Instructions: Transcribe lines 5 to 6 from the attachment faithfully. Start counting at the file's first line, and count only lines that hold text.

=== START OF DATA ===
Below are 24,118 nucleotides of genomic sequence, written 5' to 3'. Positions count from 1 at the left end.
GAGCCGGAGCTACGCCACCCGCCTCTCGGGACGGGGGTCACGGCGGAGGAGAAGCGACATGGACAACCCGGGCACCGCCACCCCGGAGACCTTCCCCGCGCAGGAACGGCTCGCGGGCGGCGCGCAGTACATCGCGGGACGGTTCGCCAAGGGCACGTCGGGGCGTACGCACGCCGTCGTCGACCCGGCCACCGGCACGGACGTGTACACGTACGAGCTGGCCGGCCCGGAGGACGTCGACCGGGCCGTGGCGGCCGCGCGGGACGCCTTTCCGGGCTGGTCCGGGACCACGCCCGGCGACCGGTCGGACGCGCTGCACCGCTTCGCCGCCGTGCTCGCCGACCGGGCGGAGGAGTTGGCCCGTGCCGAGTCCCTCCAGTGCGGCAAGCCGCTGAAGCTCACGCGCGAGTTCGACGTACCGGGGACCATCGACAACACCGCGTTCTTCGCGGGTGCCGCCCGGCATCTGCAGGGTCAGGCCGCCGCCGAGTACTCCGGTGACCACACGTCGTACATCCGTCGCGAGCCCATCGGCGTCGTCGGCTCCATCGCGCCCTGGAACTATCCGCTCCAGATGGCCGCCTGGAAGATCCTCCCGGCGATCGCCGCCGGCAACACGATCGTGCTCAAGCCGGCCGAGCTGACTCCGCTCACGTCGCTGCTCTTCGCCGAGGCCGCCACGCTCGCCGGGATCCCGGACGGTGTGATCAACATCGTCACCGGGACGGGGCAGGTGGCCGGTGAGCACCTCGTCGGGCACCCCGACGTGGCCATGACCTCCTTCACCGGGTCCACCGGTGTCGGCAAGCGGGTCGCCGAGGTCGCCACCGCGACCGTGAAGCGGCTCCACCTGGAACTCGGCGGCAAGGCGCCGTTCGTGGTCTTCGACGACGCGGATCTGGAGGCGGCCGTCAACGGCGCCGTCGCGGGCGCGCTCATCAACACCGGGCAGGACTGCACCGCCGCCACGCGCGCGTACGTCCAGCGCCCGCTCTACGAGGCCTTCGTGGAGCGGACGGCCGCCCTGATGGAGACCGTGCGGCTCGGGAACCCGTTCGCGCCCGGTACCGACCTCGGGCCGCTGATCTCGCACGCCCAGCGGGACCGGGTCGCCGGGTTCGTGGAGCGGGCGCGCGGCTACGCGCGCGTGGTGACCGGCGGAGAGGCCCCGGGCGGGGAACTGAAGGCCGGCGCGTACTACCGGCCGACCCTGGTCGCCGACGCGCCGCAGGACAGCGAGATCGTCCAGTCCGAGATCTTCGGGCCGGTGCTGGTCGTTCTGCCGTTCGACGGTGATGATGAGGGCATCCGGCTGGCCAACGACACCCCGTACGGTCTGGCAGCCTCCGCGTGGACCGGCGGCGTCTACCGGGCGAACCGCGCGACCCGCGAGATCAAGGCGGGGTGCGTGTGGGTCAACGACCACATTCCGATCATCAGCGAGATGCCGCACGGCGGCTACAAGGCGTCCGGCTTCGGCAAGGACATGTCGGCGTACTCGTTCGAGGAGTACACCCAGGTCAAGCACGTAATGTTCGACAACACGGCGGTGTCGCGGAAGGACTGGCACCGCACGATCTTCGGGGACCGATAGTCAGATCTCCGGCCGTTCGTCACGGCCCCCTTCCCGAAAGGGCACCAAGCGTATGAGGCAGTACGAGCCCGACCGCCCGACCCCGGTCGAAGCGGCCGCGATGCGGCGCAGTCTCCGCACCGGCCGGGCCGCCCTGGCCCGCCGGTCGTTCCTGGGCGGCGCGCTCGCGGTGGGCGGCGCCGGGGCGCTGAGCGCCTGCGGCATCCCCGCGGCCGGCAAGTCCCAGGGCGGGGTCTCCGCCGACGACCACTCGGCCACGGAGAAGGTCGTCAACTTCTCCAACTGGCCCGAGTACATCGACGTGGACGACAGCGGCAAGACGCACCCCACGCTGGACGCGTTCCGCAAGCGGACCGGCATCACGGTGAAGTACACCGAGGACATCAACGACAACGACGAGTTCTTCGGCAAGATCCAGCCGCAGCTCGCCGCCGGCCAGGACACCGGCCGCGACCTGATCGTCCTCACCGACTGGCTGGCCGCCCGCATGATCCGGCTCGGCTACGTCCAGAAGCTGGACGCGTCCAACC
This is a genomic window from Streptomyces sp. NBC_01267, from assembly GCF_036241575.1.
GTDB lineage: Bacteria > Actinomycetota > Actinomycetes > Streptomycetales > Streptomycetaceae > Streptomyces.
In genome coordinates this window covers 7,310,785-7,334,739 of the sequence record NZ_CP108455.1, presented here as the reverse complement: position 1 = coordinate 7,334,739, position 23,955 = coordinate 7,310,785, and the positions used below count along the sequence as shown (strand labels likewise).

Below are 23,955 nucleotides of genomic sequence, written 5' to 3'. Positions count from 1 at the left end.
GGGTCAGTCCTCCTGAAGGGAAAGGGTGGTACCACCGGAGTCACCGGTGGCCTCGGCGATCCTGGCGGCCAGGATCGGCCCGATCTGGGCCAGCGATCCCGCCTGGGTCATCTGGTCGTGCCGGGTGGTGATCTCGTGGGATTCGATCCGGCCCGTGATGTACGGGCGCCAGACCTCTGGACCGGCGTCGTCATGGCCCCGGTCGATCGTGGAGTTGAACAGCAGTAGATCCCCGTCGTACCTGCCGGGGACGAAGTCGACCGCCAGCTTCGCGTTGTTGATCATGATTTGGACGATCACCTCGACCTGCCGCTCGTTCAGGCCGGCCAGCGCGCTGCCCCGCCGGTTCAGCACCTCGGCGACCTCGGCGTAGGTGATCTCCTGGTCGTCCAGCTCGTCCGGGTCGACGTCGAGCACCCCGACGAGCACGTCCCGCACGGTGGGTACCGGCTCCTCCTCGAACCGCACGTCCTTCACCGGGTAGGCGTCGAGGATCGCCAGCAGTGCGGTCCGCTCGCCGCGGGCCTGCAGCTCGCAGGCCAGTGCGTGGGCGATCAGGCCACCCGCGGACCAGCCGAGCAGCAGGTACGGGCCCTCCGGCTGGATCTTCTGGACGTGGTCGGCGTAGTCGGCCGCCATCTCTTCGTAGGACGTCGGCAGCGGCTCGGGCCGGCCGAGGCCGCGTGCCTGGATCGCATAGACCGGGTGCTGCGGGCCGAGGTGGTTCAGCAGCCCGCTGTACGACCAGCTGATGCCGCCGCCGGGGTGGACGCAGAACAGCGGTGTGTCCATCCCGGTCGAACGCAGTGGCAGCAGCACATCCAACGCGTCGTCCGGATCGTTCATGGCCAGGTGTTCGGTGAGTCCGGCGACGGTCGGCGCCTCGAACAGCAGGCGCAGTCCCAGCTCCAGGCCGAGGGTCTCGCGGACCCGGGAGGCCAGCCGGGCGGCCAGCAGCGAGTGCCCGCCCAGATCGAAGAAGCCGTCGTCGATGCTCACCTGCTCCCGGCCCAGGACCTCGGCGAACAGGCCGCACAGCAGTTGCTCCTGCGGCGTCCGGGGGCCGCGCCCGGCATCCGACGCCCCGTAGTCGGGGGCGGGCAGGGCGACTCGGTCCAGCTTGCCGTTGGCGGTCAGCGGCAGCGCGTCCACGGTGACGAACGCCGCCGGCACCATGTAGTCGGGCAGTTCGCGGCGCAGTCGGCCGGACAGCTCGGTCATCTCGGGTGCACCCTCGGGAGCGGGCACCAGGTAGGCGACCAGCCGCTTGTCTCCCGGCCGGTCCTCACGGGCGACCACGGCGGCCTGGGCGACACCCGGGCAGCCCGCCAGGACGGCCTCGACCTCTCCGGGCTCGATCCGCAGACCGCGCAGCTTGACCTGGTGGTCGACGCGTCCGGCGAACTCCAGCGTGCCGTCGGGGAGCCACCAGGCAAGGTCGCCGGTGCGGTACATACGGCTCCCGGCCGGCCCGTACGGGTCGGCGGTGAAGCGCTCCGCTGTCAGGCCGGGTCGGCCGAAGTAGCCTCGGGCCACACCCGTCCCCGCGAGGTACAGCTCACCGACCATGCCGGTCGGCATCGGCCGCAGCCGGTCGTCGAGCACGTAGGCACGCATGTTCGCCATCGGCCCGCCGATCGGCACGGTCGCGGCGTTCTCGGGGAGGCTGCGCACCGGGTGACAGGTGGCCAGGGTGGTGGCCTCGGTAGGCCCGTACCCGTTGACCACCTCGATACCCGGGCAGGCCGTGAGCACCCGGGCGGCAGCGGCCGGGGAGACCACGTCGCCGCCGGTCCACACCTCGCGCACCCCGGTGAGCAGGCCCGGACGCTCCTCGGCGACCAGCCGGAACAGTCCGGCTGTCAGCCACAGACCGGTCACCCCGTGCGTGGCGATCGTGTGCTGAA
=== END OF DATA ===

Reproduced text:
In genome coordinates this window covers 7,310,785-7,334,739 of the sequence record NZ_CP108455.1, presented here as the reverse complement: position 1 = coordinate 7,334,739, position 23,955 = coordinate 7,310,785, and the positions used below count along the sequence as shown (strand labels likewise).

Below are 23,955 nucleotides of genomic sequence, written 5' to 3'. Positions count from 1 at the left end.